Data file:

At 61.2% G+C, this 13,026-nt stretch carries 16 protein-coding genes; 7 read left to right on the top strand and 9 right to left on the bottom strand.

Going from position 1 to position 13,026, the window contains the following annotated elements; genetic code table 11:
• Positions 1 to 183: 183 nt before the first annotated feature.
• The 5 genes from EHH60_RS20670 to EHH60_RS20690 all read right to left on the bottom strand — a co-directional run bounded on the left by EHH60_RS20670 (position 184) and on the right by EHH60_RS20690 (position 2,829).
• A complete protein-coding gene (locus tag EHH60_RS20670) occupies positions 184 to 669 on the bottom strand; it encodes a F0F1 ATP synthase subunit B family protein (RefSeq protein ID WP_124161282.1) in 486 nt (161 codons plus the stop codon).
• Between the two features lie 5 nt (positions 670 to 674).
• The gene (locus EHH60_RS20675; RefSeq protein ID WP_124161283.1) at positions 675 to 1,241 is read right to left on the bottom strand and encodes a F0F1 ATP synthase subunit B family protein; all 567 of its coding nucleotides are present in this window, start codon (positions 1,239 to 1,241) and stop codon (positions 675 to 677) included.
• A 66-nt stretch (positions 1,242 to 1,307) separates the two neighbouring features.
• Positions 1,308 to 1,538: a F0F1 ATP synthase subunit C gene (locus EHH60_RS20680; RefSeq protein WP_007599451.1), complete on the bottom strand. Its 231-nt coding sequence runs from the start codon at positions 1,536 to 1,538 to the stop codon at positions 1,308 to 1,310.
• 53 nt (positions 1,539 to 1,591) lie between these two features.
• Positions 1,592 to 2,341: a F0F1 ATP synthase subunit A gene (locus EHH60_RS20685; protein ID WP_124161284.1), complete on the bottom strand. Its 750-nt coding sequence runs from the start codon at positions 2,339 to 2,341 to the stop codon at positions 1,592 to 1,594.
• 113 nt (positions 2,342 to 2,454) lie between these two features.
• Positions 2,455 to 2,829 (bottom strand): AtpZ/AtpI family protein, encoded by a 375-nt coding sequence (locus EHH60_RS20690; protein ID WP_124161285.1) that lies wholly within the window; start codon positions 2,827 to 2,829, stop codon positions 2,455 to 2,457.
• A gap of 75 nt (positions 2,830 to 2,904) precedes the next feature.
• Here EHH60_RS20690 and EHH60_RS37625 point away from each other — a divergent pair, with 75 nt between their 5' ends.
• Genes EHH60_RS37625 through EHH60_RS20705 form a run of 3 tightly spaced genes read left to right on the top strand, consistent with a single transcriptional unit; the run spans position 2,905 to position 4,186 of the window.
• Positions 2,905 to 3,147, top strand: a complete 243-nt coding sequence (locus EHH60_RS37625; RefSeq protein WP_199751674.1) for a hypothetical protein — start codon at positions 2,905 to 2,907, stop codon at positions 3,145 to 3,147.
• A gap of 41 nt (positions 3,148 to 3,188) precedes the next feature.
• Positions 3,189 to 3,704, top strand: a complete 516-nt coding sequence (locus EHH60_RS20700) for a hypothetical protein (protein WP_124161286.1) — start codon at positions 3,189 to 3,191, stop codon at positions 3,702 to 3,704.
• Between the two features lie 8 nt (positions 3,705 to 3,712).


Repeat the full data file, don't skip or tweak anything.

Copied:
At 61.2% G+C, this 13,026-nt stretch carries 16 protein-coding genes; 7 read left to right on the top strand and 9 right to left on the bottom strand.

Going from position 1 to position 13,026, the window contains the following annotated elements; genetic code table 11:
• Positions 1 to 183: 183 nt before the first annotated feature.
• The 5 genes from EHH60_RS20670 to EHH60_RS20690 all read right to left on the bottom strand — a co-directional run bounded on the left by EHH60_RS20670 (position 184) and on the right by EHH60_RS20690 (position 2,829).
• A complete protein-coding gene (locus tag EHH60_RS20670) occupies positions 184 to 669 on the bottom strand; it encodes a F0F1 ATP synthase subunit B family protein (RefSeq protein ID WP_124161282.1) in 486 nt (161 codons plus the stop codon).
• Between the two features lie 5 nt (positions 670 to 674).
• The gene (locus EHH60_RS20675; RefSeq protein ID WP_124161283.1) at positions 675 to 1,241 is read right to left on the bottom strand and encodes a F0F1 ATP synthase subunit B family protein; all 567 of its coding nucleotides are present in this window, start codon (positions 1,239 to 1,241) and stop codon (positions 675 to 677) included.
• A 66-nt stretch (positions 1,242 to 1,307) separates the two neighbouring features.
• Positions 1,308 to 1,538: a F0F1 ATP synthase subunit C gene (locus EHH60_RS20680; RefSeq protein WP_007599451.1), complete on the bottom strand. Its 231-nt coding sequence runs from the start codon at positions 1,536 to 1,538 to the stop codon at positions 1,308 to 1,310.
• 53 nt (positions 1,539 to 1,591) lie between these two features.
• Positions 1,592 to 2,341: a F0F1 ATP synthase subunit A gene (locus EHH60_RS20685; protein ID WP_124161284.1), complete on the bottom strand. Its 750-nt coding sequence runs from the start codon at positions 2,339 to 2,341 to the stop codon at positions 1,592 to 1,594.
• 113 nt (positions 2,342 to 2,454) lie between these two features.
• Positions 2,455 to 2,829 (bottom strand): AtpZ/AtpI family protein, encoded by a 375-nt coding sequence (locus EHH60_RS20690; protein ID WP_124161285.1) that lies wholly within the window; start codon positions 2,827 to 2,829, stop codon positions 2,455 to 2,457.
• A gap of 75 nt (positions 2,830 to 2,904) precedes the next feature.
• Here EHH60_RS20690 and EHH60_RS37625 point away from each other — a divergent pair, with 75 nt between their 5' ends.
• Genes EHH60_RS37625 through EHH60_RS20705 form a run of 3 tightly spaced genes read left to right on the top strand, consistent with a single transcriptional unit; the run spans position 2,905 to position 4,186 of the window.
• Positions 2,905 to 3,147, top strand: a complete 243-nt coding sequence (locus EHH60_RS37625; RefSeq protein WP_199751674.1) for a hypothetical protein — start codon at positions 2,905 to 2,907, stop codon at positions 3,145 to 3,147.
• A gap of 41 nt (positions 3,148 to 3,188) precedes the next feature.
• Positions 3,189 to 3,704, top strand: a complete 516-nt coding sequence (locus EHH60_RS20700) for a hypothetical protein (protein WP_124161286.1) — start codon at positions 3,189 to 3,191, stop codon at positions 3,702 to 3,704.
• Between the two features lie 8 nt (positions 3,705 to 3,712).